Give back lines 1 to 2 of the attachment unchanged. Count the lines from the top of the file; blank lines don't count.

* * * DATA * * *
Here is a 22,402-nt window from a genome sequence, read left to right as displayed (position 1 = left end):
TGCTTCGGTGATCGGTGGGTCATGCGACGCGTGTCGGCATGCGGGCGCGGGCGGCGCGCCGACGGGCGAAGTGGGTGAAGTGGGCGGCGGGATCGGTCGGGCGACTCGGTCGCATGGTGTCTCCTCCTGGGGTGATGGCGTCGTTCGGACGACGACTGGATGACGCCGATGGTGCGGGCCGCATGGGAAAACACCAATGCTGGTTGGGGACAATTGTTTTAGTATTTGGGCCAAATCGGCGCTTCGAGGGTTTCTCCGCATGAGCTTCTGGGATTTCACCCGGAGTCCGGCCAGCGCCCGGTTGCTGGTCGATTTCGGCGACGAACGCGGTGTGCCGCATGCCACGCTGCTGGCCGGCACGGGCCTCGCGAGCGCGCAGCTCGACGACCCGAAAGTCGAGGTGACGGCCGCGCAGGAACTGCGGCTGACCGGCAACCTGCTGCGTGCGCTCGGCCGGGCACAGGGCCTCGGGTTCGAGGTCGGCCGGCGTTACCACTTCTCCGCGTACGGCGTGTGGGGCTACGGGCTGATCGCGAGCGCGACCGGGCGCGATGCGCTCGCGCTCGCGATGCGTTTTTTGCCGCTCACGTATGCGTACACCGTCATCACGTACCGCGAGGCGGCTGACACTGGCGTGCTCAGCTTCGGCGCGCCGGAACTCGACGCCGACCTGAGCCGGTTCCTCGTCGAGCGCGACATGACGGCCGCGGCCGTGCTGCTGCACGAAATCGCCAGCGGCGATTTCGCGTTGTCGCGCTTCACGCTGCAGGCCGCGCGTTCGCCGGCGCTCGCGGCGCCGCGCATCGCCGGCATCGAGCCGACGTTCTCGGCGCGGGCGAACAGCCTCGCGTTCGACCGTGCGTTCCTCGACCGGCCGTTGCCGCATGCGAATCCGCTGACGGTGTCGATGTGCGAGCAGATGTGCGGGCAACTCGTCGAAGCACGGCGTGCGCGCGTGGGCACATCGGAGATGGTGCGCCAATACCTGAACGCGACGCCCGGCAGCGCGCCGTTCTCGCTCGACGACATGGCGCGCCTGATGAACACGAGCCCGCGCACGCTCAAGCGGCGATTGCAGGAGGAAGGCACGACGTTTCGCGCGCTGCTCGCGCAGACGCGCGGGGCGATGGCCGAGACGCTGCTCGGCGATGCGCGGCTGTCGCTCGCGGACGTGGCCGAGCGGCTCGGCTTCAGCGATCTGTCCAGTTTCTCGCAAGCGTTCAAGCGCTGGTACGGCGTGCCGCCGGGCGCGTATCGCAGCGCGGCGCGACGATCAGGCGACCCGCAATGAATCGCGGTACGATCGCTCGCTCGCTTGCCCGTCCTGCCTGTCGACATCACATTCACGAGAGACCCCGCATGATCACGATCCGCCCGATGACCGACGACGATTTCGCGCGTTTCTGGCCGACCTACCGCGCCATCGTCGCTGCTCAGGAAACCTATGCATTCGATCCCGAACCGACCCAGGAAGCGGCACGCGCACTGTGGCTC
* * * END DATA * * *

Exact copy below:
Here is a 22,402-nt window from a genome sequence, read left to right as displayed (position 1 = left end):
TGCTTCGGTGATCGGTGGGTCATGCGACGCGTGTCGGCATGCGGGCGCGGGCGGCGCGCCGACGGGCGAAGTGGGTGAAGTGGGCGGCGGGATCGGTCGGGCGACTCGGTCGCATGGTGTCTCCTCCTGGGGTGATGGCGTCGTTCGGACGACGACTGGATGACGCCGATGGTGCGGGCCGCATGGGAAAACACCAATGCTGGTTGGGGACAATTGTTTTAGTATTTGGGCCAAATCGGCGCTTCGAGGGTTTCTCCGCATGAGCTTCTGGGATTTCACCCGGAGTCCGGCCAGCGCCCGGTTGCTGGTCGATTTCGGCGACGAACGCGGTGTGCCGCATGCCACGCTGCTGGCCGGCACGGGCCTCGCGAGCGCGCAGCTCGACGACCCGAAAGTCGAGGTGACGGCCGCGCAGGAACTGCGGCTGACCGGCAACCTGCTGCGTGCGCTCGGCCGGGCACAGGGCCTCGGGTTCGAGGTCGGCCGGCGTTACCACTTCTCCGCGTACGGCGTGTGGGGCTACGGGCTGATCGCGAGCGCGACCGGGCGCGATGCGCTCGCGCTCGCGATGCGTTTTTTGCCGCTCACGTATGCGTACACCGTCATCACGTACCGCGAGGCGGCTGACACTGGCGTGCTCAGCTTCGGCGCGCCGGAACTCGACGCCGACCTGAGCCGGTTCCTCGTCGAGCGCGACATGACGGCCGCGGCCGTGCTGCTGCACGAAATCGCCAGCGGCGATTTCGCGTTGTCGCGCTTCACGCTGCAGGCCGCGCGTTCGCCGGCGCTCGCGGCGCCGCGCATCGCCGGCATCGAGCCGACGTTCTCGGCGCGGGCGAACAGCCTCGCGTTCGACCGTGCGTTCCTCGACCGGCCGTTGCCGCATGCGAATCCGCTGACGGTGTCGATGTGCGAGCAGATGTGCGGGCAACTCGTCGAAGCACGGCGTGCGCGCGTGGGCACATCGGAGATGGTGCGCCAATACCTGAACGCGACGCCCGGCAGCGCGCCGTTCTCGCTCGACGACATGGCGCGCCTGATGAACACGAGCCCGCGCACGCTCAAGCGGCGATTGCAGGAGGAAGGCACGACGTTTCGCGCGCTGCTCGCGCAGACGCGCGGGGCGATGGCCGAGACGCTGCTCGGCGATGCGCGGCTGTCGCTCGCGGACGTGGCCGAGCGGCTCGGCTTCAGCGATCTGTCCAGTTTCTCGCAAGCGTTCAAGCGCTGGTACGGCGTGCCGCCGGGCGCGTATCGCAGCGCGGCGCGACGATCAGGCGACCCGCAATGAATCGCGGTACGATCGCTCGCTCGCTTGCCCGTCCTGCCTGTCGACATCACATTCACGAGAGACCCCGCATGATCACGATCCGCCCGATGACCGACGACGATTTCGCGCGTTTCTGGCCGACCTACCGCGCCATCGTCGCTGCTCAGGAAACCTATGCATTCGATCCCGAACCGACCCAGGAAGCGGCACGCGCACTGTGGCTC